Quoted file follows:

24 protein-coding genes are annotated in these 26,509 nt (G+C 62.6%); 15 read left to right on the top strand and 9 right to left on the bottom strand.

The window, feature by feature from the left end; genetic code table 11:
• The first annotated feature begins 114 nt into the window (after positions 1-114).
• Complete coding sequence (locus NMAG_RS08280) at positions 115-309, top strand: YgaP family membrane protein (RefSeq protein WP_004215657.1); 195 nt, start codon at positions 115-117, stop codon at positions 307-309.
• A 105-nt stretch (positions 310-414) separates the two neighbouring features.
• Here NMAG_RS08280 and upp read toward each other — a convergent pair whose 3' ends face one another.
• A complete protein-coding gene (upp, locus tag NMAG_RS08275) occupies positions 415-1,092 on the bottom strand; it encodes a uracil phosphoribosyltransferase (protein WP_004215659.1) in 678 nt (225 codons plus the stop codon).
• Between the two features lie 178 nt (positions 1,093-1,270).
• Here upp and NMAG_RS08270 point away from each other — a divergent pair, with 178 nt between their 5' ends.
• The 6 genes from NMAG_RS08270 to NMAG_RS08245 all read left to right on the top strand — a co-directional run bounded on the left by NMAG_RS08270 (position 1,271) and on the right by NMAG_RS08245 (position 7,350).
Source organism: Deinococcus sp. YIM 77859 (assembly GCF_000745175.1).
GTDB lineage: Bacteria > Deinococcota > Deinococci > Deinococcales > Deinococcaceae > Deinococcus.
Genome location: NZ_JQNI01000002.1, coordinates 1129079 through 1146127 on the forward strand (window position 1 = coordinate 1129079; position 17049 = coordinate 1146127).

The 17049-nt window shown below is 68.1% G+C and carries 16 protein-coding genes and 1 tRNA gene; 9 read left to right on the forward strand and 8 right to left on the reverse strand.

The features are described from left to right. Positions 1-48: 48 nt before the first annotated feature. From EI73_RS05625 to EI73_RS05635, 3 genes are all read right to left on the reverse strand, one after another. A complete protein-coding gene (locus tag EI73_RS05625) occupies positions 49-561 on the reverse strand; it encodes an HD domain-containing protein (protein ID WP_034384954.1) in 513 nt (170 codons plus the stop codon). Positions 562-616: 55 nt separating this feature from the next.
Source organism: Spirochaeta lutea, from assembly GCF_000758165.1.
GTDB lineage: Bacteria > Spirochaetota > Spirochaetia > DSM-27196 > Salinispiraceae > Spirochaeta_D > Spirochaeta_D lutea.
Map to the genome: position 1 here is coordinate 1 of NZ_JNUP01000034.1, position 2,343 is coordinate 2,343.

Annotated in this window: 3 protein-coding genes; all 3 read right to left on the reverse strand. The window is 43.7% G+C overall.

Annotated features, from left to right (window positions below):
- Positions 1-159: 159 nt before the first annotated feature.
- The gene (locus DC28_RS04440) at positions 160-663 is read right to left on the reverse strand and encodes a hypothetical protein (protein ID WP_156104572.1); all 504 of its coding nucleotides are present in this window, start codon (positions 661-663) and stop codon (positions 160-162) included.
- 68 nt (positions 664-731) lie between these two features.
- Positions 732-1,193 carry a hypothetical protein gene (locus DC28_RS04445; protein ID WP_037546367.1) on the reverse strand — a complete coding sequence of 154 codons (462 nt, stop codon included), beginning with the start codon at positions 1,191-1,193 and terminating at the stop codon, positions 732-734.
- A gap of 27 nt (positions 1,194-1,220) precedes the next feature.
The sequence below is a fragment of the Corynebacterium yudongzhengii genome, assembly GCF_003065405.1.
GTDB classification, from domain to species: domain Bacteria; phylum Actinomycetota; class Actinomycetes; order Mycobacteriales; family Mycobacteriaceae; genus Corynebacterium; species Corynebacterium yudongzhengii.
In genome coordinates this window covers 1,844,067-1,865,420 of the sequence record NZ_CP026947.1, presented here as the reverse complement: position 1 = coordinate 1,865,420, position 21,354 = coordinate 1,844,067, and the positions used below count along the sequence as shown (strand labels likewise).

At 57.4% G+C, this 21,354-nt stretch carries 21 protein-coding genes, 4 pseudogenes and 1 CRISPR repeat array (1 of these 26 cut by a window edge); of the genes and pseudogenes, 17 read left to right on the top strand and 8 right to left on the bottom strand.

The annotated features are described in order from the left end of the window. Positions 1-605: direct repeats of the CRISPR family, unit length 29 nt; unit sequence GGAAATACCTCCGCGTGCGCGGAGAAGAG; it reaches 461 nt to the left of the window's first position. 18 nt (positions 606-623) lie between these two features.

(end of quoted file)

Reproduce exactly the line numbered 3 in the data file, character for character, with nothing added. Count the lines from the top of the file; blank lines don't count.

• The first annotated feature begins 114 nt into the window (after positions 1-114).